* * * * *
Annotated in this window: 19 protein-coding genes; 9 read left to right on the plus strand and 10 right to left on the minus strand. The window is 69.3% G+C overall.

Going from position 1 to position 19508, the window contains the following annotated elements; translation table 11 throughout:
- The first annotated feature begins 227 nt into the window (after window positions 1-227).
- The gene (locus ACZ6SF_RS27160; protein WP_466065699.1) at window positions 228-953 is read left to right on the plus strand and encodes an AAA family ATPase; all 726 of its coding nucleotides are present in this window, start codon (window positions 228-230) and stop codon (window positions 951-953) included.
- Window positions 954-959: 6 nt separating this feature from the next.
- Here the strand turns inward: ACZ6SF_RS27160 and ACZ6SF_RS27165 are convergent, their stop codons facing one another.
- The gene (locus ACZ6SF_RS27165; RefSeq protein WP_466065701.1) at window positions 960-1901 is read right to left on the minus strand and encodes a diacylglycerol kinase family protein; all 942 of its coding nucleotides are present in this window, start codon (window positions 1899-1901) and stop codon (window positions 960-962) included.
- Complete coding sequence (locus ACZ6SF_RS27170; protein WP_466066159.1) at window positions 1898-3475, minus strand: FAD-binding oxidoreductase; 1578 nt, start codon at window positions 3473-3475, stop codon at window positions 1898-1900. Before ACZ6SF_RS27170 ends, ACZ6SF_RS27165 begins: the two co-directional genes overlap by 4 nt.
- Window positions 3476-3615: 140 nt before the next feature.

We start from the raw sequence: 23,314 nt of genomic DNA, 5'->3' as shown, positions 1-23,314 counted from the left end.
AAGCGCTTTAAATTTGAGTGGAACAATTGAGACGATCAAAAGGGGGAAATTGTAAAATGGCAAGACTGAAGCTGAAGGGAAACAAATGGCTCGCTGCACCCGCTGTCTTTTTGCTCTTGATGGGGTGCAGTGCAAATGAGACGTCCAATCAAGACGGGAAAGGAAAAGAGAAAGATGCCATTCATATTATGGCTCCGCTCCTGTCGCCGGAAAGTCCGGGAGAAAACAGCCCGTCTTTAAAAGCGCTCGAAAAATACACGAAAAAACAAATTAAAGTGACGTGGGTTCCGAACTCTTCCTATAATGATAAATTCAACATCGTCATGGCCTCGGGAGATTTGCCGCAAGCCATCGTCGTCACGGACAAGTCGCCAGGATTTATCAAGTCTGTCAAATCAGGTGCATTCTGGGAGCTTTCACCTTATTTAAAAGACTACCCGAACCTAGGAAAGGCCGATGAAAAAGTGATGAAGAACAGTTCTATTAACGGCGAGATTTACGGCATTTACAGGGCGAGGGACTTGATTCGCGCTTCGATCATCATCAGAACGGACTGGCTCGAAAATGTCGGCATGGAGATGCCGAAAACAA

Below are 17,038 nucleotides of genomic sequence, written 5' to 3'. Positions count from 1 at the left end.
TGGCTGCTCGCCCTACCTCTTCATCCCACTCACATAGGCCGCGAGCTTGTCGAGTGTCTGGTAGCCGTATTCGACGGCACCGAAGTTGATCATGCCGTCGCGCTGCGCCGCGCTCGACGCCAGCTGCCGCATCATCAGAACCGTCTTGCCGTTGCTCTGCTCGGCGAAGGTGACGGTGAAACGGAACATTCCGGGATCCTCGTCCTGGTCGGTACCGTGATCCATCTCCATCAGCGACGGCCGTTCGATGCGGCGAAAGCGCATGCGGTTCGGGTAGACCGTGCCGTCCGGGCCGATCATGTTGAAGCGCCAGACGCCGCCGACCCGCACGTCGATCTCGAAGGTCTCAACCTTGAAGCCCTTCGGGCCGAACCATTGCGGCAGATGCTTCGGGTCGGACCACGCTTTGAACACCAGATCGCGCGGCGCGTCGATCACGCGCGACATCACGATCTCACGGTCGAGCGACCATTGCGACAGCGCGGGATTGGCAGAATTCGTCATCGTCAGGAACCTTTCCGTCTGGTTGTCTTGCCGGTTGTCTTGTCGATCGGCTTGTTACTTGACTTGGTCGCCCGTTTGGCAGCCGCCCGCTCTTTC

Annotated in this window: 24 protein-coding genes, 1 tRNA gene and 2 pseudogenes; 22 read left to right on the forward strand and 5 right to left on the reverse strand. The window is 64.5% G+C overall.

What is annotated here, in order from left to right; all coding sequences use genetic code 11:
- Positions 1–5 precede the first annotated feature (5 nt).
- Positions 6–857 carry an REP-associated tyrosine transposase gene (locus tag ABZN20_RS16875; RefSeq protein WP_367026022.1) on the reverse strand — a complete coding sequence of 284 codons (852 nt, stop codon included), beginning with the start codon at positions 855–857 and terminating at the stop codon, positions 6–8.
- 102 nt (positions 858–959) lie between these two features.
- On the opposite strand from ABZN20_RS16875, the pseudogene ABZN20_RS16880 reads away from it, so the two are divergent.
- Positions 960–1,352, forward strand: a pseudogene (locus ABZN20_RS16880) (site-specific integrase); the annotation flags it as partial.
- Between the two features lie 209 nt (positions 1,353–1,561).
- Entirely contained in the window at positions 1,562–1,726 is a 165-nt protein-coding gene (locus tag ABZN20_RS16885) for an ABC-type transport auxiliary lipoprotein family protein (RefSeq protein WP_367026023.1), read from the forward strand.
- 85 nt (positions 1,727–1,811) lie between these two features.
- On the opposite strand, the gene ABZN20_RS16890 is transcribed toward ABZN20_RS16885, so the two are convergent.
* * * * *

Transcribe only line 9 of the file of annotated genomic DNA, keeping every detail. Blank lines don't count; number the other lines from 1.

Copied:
- Window positions 3476-3615: 140 nt before the next feature.